Journal article 135 views
A first order hyperbolic framework for large strain computational solid dynamics. Part I: Total Lagrangian isothermal elasticity / Javier Bonet; Antonio J. Gil; Chun Hean Lee; Miquel Aguirre; Rogelio Ortigosa
Computer Methods in Applied Mechanics and Engineering, Volume: 283, Pages: 689 - 732
Swansea University Author: Bonet, Javier
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DOI (Published version): 10.1016/j.cma.2014.09.024
This paper introduces a new computational framework for the analysis of large strain fast solid dynamics. The paper builds upon previous work published by the authors (Gil et al., 2014) , where a first order system of hyperbolic equations is introduced for the simulation of isothermal elastic ma...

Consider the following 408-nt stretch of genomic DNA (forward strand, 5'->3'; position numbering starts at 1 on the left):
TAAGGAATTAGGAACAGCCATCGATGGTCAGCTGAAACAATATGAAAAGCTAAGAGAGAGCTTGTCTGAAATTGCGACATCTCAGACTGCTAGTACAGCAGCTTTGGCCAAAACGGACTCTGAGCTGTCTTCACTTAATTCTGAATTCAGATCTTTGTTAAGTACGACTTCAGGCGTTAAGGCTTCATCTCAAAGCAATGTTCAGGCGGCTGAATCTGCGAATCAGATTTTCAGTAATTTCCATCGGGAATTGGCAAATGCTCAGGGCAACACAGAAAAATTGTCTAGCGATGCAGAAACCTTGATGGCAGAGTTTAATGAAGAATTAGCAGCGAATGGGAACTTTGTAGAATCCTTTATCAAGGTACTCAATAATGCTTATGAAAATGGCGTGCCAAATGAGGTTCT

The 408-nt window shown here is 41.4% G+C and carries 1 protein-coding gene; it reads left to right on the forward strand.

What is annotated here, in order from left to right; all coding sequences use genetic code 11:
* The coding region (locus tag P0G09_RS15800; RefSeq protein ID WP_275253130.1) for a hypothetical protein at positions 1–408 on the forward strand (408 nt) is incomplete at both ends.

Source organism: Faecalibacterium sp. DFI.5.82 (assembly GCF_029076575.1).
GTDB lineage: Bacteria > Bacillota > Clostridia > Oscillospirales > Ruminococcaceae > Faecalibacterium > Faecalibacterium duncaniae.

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This paper introduces a new computational framework for the analysis of large strain fast solid dynamics. The paper builds upon previous work published by the authors (Gil et al., 2014) , where a first order system of hyperbolic equations is introduced for the simulation of isothermal elastic materials in terms of the linear momentum, the deformation gradient and its Jacobian as unknown variables. In this work, the formulation is further enhanced with four key novelties. First, the use of a new geometric conservation law for the co-factor of the deformation leads to an enhanced mixed formulation, advantageous in those scenarios where the co-factor plays a dominant role. Second, the use of polyconvex strain energy functionals enables the definition of generalised convex entropy functions and associated entropy fluxes for solid dynamics problems. Moreover, the introduction of suitable conjugate entropy variables enables the derivation of a symmetric system of hyperbolic equations, dual of that expressed in terms of conservation variables. Third, the new use of a tensor cross product  greatly facilitates the algebraic manipulations of expressions involving the co-factor of the deformation. Fourth, the development of a stabilised Petrov–Galerkin framework is presented for both systems of hyperbolic equations, that is, when expressed in terms of either conservation or entropy variables. As an example, a polyconvex Mooney–Rivlin material is used and, for completeness, the eigen-structure of the resulting system of equations is studied to guarantee the existence of real wave speeds. Finally, a series of numerical examples is presented in order to assess the robustness and accuracy of the new mixed methodology, benchmarking it against an ample spectrum of alternative numerical strategies, including implicit multi-field Fraeijs de Veubeke–Hu–Washizu variational type approaches and explicit cell and vertex centred Finite Volume schemes.
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